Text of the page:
“It’s very hard for humans to be able to score and get through all that amount of data, but I see AI being able to do that,” Bandyopadhyay says. “In turn, I think that’s something which is going to really add value to sleep studies. It’s going to make us, of course, get more and more sleep studies done, but it’s going to help us serve the patients better. And it’s going to help improve patient care.”
According to the American Association of Sleep Technologists (AAST) 2021 Workforce Survey Report, automated scoring technologies (37%) and AI/machine learning scoring technologies (36%) were among the top-cited challenges and trends anticipated in the next three to five years. Nearly one-third (30%) of respondents believe that artificial intelligence will be used in scoring technologies and for identifying the probability of a sleep disorder.3
“Innovation is inevitable and good for both sleep medicine and sleep technology. Sleep technologists should not see AI technology as a threat, but as a tool to harness in the care of patients,” says Emerson Kerr, MBA, RRT, RPSGT, FAAST, president-elect at AAST.
Changing the Role of the Sleep Tech
But, of course, some sleep professionals do see AI as a threat, particularly worrying that it could render sleep techs obsolete. Younes, who’s also a distinguished professor emeritus at the University of Manitoba in Canada, says sleep techs will continue to be essential. He maintains that even the best autoscoring systems need to be edited. “Digital systems are not perfect, and they do need to be reviewed, as we currently recommend,” says Younes. “So, taking the report from the digital system and sending it directly to the doctor, I don’t think that is a good idea.”
Others believe autoscoring is needed due to the current shortage of technicians. Andrea Ramberg, MS, CCSH, RPSGT, president of the Board of Registered Polysomnographic Technologists, notes that the number of individuals taking certification tests is dropping, while the number of job openings is rising. Last year, 496 candidates passed the RPSGT exam in the US4; meanwhile, there are over 1,000 open sleep tech job positions available, according to Indeed.com.
Autoscoring software is more likely to change the role of the sleep tech than eliminate it, says Ramberg. With autoscoring handling the heavy lifting for sleep scoring, more sleep clinicians can fill the “desperately needed” roles in front of patients. “Let the AI technology handle the data, and allow the techs to handle the patient care,” Ramberg says.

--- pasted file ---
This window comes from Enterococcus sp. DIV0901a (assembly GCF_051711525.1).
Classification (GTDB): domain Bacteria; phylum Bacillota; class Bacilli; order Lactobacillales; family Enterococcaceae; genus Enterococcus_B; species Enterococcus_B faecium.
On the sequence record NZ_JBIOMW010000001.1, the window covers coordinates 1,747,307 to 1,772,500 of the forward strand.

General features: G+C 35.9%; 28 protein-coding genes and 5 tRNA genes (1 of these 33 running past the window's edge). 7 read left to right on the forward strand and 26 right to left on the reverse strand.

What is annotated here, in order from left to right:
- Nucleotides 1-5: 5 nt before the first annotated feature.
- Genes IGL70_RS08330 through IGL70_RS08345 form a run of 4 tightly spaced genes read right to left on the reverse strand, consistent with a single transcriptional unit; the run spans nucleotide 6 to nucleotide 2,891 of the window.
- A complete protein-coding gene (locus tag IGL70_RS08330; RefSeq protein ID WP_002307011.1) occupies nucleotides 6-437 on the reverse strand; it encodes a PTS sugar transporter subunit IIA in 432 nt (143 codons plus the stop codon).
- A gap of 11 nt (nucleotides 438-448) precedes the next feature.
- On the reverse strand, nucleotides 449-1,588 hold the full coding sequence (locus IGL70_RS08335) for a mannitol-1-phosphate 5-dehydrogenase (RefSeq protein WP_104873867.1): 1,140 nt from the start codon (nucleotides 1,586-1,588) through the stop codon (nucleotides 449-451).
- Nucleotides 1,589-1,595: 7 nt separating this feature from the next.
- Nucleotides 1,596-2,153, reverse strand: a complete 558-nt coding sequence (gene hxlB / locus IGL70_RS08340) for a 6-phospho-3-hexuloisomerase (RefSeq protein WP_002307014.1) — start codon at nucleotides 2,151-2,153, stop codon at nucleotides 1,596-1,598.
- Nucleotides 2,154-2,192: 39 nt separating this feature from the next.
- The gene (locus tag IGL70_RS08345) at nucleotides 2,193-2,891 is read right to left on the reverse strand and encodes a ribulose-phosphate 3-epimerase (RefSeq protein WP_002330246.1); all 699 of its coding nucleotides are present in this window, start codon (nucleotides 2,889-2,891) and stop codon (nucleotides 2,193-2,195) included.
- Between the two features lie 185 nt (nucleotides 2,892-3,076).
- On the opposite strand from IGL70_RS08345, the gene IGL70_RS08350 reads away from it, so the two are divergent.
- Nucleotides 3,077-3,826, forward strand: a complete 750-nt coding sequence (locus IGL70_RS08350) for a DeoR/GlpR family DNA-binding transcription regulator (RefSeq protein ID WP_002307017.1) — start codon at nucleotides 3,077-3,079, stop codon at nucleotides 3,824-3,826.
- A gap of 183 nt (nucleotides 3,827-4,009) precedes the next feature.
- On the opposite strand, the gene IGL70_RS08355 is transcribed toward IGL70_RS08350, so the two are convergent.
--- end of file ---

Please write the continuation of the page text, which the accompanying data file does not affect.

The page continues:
According to Bandyopadhyay, the sleep lab at the Riley Hospital for Children at Indiana University Health is booked six months in advance. Autoscoring programs could aid in reducing waiting periods by enabling a single technician to attend to multiple patients, while also reducing the risk of technician burnout, she says.
She sees the technician serving in more of a supervisory role, overseeing the autoscoring process as the machine progresses through it. “I can see it as a very collaborative effort between the autoscoring and the technician,” says Bandyopadhyay, who’s also an assistant professor of clinical pediatrics in the department of pediatrics at Indiana University School of Medicine.
Wider acceptance of autoscoring technology could also create new opportunities for sleep facilities. According to Labelle, it could free technicians from time-consuming tasks, giving them the opportunity to explore different avenues, such as expanding home sleep testing programs, focusing on daytime administrative tasks, expanding patient care, or conducting additional quality assurance tasks.
Beyond the Autoscoring Pilot Program
The next step in AASM’s autoscoring certification program is to evaluate all sleep parameters required in the AASM Manual for the Scoring of Sleep and Associated Events. The academy also intends to grow the number of sleep studies evaluated in the certification process and increase the number of scorers used in determining appropriate performance measures.
As autoscoring software continually improves, the bar for minimum acceptable performance in the certification program may need to move higher, says AASM’s Van Hout, which could incentivize more autoscoring manufacturers to improve their scoring performance.
1. Younes M, Hanly PJ. Minimizing interrater variability in staging sleep by use of computer-derived features. J Clin Sleep Med. 2016 Oct 15;12(10):1347-56.
2. Bakker JP, Ross M, Cerny A, et al. Scoring sleep with artificial intelligence enables quantification of sleep stage ambiguity: hypnodensity based on multiple expert scorers and auto-scoring. Sleep. 2023 Feb 2;(46)2.
3. AAST. 2021 workforce survey report. 2021 Aug. Available at https://www.aastweb.org/Portals/0/Docs/News/AAST%202021%20Workforce%20Survey%20Report.pdf.
4. BRPT. 2022 year in review: The BRPT annual overview. 2023 Apr. Available at https://www.brpt.org/wp-content/uploads/BRPT-Annual-Report-2022-FINAL-.pdf.